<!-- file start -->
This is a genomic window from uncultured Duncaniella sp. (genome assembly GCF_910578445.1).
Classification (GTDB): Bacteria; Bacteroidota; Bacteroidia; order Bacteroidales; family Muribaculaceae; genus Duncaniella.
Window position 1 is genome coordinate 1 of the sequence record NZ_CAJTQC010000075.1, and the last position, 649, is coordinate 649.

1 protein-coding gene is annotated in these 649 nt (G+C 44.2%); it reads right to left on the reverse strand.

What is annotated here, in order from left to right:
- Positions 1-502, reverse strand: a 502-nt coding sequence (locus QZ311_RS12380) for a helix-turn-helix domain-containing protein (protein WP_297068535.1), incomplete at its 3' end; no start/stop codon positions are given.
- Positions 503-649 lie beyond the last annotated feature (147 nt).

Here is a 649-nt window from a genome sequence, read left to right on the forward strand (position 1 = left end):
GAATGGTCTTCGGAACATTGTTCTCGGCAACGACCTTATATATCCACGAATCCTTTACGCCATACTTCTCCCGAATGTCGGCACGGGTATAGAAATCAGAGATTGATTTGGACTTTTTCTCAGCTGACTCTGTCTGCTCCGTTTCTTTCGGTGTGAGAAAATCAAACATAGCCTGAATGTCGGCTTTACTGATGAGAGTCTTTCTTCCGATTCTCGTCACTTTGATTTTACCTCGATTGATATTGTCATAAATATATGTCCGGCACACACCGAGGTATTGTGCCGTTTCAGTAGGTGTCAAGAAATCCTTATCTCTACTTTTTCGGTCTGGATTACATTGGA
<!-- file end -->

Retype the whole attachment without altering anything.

This is a genomic window from uncultured Duncaniella sp. (genome assembly GCF_910578445.1).
Classification (GTDB): Bacteria; Bacteroidota; Bacteroidia; order Bacteroidales; family Muribaculaceae; genus Duncaniella.
Window position 1 is genome coordinate 1 of the sequence record NZ_CAJTQC010000075.1, and the last position, 649, is coordinate 649.

1 protein-coding gene is annotated in these 649 nt (G+C 44.2%); it reads right to left on the reverse strand.

What is annotated here, in order from left to right:
- Positions 1-502, reverse strand: a 502-nt coding sequence (locus QZ311_RS12380) for a helix-turn-helix domain-containing protein (protein WP_297068535.1), incomplete at its 3' end; no start/stop codon positions are given.
- Positions 503-649 lie beyond the last annotated feature (147 nt).

Here is a 649-nt window from a genome sequence, read left to right on the forward strand (position 1 = left end):
GAATGGTCTTCGGAACATTGTTCTCGGCAACGACCTTATATATCCACGAATCCTTTACGCCATACTTCTCCCGAATGTCGGCACGGGTATAGAAATCAGAGATTGATTTGGACTTTTTCTCAGCTGACTCTGTCTGCTCCGTTTCTTTCGGTGTGAGAAAATCAAACATAGCCTGAATGTCGGCTTTACTGATGAGAGTCTTTCTTCCGATTCTCGTCACTTTGATTTTACCTCGATTGATATTGTCATAAATATATGTCCGGCACACACCGAGGTATTGTGCCGTTTCAGTAGGTGTCAAGAAATCCTTATCTCTACTTTTTCGGTCTGGATTACATTGGA